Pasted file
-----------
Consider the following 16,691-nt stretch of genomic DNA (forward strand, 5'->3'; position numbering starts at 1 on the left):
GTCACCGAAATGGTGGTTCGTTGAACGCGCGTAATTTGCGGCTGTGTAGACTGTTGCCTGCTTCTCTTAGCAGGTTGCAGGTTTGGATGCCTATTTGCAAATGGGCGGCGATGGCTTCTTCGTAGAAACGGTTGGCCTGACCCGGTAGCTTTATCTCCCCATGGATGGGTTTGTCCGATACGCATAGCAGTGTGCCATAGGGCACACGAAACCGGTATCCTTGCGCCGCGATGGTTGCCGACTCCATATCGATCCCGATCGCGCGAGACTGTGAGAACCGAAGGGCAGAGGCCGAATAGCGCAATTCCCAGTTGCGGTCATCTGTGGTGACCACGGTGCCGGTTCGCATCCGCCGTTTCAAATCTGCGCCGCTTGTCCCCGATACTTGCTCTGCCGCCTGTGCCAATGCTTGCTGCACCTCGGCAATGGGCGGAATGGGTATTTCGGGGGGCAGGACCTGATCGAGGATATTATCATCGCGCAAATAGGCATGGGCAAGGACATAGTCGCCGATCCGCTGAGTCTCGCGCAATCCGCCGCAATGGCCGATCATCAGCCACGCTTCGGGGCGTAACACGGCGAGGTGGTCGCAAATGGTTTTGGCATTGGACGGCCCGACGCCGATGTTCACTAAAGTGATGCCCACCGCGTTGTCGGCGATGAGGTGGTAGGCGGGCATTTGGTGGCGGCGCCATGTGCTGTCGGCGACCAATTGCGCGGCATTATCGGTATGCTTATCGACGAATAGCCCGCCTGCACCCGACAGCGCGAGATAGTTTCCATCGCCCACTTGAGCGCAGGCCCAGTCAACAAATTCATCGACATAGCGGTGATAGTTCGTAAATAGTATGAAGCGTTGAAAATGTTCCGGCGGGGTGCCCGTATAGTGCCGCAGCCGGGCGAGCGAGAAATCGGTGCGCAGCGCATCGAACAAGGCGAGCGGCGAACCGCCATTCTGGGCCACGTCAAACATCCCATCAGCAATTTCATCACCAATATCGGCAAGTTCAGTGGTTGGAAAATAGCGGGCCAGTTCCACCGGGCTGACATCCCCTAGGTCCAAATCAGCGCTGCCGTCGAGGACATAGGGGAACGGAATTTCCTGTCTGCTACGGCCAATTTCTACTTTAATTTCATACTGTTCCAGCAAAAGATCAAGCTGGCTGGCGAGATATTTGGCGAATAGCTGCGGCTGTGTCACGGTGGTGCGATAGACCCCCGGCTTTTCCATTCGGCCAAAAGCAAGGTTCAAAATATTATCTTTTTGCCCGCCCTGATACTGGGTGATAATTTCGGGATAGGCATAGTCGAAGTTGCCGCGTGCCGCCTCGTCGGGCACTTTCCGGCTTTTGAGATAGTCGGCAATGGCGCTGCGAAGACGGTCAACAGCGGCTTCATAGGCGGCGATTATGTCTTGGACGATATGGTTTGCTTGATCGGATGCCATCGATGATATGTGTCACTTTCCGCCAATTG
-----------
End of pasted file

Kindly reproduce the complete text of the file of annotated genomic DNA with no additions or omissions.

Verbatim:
Consider the following 16,691-nt stretch of genomic DNA (forward strand, 5'->3'; position numbering starts at 1 on the left):
GTCACCGAAATGGTGGTTCGTTGAACGCGCGTAATTTGCGGCTGTGTAGACTGTTGCCTGCTTCTCTTAGCAGGTTGCAGGTTTGGATGCCTATTTGCAAATGGGCGGCGATGGCTTCTTCGTAGAAACGGTTGGCCTGACCCGGTAGCTTTATCTCCCCATGGATGGGTTTGTCCGATACGCATAGCAGTGTGCCATAGGGCACACGAAACCGGTATCCTTGCGCCGCGATGGTTGCCGACTCCATATCGATCCCGATCGCGCGAGACTGTGAGAACCGAAGGGCAGAGGCCGAATAGCGCAATTCCCAGTTGCGGTCATCTGTGGTGACCACGGTGCCGGTTCGCATCCGCCGTTTCAAATCTGCGCCGCTTGTCCCCGATACTTGCTCTGCCGCCTGTGCCAATGCTTGCTGCACCTCGGCAATGGGCGGAATGGGTATTTCGGGGGGCAGGACCTGATCGAGGATATTATCATCGCGCAAATAGGCATGGGCAAGGACATAGTCGCCGATCCGCTGAGTCTCGCGCAATCCGCCGCAATGGCCGATCATCAGCCACGCTTCGGGGCGTAACACGGCGAGGTGGTCGCAAATGGTTTTGGCATTGGACGGCCCGACGCCGATGTTCACTAAAGTGATGCCCACCGCGTTGTCGGCGATGAGGTGGTAGGCGGGCATTTGGTGGCGGCGCCATGTGCTGTCGGCGACCAATTGCGCGGCATTATCGGTATGCTTATCGACGAATAGCCCGCCTGCACCCGACAGCGCGAGATAGTTTCCATCGCCCACTTGAGCGCAGGCCCAGTCAACAAATTCATCGACATAGCGGTGATAGTTCGTAAATAGTATGAAGCGTTGAAAATGTTCCGGCGGGGTGCCCGTATAGTGCCGCAGCCGGGCGAGCGAGAAATCGGTGCGCAGCGCATCGAACAAGGCGAGCGGCGAACCGCCATTCTGGGCCACGTCAAACATCCCATCAGCAATTTCATCACCAATATCGGCAAGTTCAGTGGTTGGAAAATAGCGGGCCAGTTCCACCGGGCTGACATCCCCTAGGTCCAAATCAGCGCTGCCGTCGAGGACATAGGGGAACGGAATTTCCTGTCTGCTACGGCCAATTTCTACTTTAATTTCATACTGTTCCAGCAAAAGATCAAGCTGGCTGGCGAGATATTTGGCGAATAGCTGCGGCTGTGTCACGGTGGTGCGATAGACCCCCGGCTTTTCCATTCGGCCAAAAGCAAGGTTCAAAATATTATCTTTTTGCCCGCCCTGATACTGGGTGATAATTTCGGGATAGGCATAGTCGAAGTTGCCGCGTGCCGCCTCGTCGGGCACTTTCCGGCTTTTGAGATAGTCGGCAATGGCGCTGCGAAGACGGTCAACAGCGGCTTCATAGGCGGCGATTATGTCTTGGACGATATGGTTTGCTTGATCGGATGCCATCGATGATATGTGTCACTTTCCGCCAATTG